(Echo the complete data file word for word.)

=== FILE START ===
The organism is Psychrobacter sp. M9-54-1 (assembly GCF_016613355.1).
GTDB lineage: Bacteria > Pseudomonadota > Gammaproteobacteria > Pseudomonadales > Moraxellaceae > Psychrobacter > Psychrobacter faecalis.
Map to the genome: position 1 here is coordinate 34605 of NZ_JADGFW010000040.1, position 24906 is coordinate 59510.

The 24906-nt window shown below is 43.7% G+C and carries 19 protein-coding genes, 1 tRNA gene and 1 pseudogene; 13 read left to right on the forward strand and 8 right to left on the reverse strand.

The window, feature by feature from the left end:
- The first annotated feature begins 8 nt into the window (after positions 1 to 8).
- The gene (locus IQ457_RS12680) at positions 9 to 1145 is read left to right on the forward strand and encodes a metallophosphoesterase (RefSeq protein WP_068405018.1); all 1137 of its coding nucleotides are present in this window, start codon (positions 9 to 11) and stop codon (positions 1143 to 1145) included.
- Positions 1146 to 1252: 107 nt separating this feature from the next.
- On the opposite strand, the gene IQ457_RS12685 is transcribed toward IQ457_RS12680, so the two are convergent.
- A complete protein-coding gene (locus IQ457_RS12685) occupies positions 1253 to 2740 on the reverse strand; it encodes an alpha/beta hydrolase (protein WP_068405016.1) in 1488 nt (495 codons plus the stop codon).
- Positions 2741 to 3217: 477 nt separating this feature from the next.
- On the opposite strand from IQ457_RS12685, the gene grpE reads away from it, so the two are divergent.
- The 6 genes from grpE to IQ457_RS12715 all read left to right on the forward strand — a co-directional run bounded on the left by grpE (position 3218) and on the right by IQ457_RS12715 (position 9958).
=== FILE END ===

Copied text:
The organism is Psychrobacter sp. M9-54-1 (assembly GCF_016613355.1).
GTDB lineage: Bacteria > Pseudomonadota > Gammaproteobacteria > Pseudomonadales > Moraxellaceae > Psychrobacter > Psychrobacter faecalis.
Map to the genome: position 1 here is coordinate 34605 of NZ_JADGFW010000040.1, position 24906 is coordinate 59510.

The 24906-nt window shown below is 43.7% G+C and carries 19 protein-coding genes, 1 tRNA gene and 1 pseudogene; 13 read left to right on the forward strand and 8 right to left on the reverse strand.

The window, feature by feature from the left end:
- The first annotated feature begins 8 nt into the window (after positions 1 to 8).
- The gene (locus IQ457_RS12680) at positions 9 to 1145 is read left to right on the forward strand and encodes a metallophosphoesterase (RefSeq protein WP_068405018.1); all 1137 of its coding nucleotides are present in this window, start codon (positions 9 to 11) and stop codon (positions 1143 to 1145) included.
- Positions 1146 to 1252: 107 nt separating this feature from the next.
- On the opposite strand, the gene IQ457_RS12685 is transcribed toward IQ457_RS12680, so the two are convergent.
- A complete protein-coding gene (locus IQ457_RS12685) occupies positions 1253 to 2740 on the reverse strand; it encodes an alpha/beta hydrolase (protein WP_068405016.1) in 1488 nt (495 codons plus the stop codon).
- Positions 2741 to 3217: 477 nt separating this feature from the next.
- On the opposite strand from IQ457_RS12685, the gene grpE reads away from it, so the two are divergent.
- The 6 genes from grpE to IQ457_RS12715 all read left to right on the forward strand — a co-directional run bounded on the left by grpE (position 3218) and on the right by IQ457_RS12715 (position 9958).